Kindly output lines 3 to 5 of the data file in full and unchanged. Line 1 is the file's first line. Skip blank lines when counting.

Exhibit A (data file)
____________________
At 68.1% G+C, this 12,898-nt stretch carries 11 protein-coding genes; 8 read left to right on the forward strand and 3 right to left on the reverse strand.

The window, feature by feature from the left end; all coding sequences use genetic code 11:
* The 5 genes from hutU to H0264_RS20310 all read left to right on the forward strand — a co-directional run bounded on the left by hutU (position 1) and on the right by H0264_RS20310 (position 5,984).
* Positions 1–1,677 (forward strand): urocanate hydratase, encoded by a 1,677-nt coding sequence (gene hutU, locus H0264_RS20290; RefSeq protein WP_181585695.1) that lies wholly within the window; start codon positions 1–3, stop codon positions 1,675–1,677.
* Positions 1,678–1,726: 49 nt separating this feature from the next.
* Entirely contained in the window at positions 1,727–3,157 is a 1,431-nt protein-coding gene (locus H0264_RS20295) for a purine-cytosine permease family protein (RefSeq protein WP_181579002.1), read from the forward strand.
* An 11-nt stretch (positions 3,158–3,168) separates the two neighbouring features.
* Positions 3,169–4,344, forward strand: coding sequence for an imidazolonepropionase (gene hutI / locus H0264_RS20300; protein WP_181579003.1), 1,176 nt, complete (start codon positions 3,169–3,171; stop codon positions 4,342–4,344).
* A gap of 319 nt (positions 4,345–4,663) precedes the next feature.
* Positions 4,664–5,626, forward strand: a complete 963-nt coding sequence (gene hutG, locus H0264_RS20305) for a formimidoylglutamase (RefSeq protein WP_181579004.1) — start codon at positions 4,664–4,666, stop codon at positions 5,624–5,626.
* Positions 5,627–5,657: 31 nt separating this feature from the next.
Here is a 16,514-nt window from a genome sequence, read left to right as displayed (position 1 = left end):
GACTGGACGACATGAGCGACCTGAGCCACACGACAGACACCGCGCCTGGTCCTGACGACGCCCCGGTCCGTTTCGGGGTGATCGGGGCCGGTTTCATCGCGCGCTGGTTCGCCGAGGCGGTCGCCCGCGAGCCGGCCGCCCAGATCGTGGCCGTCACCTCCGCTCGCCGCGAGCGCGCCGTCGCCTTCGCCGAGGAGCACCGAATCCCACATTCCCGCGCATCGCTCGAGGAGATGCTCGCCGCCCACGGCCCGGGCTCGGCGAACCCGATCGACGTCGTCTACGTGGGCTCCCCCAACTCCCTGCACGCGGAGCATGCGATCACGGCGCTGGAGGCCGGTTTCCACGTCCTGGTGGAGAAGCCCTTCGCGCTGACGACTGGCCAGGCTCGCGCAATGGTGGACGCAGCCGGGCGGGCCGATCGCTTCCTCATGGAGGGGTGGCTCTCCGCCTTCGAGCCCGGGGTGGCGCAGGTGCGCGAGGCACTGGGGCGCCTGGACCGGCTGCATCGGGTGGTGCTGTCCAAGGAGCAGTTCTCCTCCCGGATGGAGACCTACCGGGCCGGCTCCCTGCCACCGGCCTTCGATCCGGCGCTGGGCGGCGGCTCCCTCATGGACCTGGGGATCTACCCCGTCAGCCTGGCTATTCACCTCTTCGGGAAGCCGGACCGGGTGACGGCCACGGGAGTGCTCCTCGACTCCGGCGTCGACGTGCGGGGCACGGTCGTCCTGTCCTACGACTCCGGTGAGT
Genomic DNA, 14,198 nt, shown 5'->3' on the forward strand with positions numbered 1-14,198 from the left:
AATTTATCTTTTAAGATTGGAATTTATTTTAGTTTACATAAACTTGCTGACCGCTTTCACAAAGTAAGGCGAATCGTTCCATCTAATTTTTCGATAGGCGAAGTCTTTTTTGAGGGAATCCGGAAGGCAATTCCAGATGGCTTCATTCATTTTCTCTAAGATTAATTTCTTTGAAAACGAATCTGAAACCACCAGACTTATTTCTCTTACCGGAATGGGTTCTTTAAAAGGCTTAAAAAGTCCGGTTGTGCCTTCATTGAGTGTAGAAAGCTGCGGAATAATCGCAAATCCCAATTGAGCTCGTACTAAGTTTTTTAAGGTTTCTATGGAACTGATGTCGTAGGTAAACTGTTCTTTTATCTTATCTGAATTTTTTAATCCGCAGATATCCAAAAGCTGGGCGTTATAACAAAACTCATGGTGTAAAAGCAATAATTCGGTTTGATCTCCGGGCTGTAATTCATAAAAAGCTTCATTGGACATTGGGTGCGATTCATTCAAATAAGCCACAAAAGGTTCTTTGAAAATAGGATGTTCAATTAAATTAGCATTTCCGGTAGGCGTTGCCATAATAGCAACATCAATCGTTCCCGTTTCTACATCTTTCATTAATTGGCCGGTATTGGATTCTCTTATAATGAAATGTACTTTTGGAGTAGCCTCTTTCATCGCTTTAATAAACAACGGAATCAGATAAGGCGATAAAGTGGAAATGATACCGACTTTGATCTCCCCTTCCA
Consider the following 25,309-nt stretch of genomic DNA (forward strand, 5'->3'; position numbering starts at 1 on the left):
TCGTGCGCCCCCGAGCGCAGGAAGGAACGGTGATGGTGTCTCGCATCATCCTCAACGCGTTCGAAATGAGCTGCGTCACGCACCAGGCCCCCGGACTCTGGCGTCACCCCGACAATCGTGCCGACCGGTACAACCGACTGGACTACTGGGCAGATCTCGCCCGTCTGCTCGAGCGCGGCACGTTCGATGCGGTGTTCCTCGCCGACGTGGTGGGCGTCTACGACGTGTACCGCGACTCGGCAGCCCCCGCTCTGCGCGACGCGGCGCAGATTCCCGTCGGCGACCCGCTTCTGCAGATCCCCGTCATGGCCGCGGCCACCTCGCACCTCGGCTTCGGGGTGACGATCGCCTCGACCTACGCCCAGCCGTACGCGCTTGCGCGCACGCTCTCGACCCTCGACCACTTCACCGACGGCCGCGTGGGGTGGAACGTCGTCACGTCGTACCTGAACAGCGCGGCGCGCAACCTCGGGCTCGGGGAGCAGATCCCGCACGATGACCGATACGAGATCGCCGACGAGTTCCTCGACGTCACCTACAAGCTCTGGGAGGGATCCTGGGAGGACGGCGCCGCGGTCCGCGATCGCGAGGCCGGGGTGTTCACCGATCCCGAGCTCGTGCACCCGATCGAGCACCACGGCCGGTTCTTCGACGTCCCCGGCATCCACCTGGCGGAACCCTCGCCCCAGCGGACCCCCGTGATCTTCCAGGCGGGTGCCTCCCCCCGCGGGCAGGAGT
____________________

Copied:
* The 5 genes from hutU to H0264_RS20310 all read left to right on the forward strand — a co-directional run bounded on the left by hutU (position 1) and on the right by H0264_RS20310 (position 5,984).
* Positions 1–1,677 (forward strand): urocanate hydratase, encoded by a 1,677-nt coding sequence (gene hutU, locus H0264_RS20290; RefSeq protein WP_181585695.1) that lies wholly within the window; start codon positions 1–3, stop codon positions 1,675–1,677.
* Positions 1,678–1,726: 49 nt separating this feature from the next.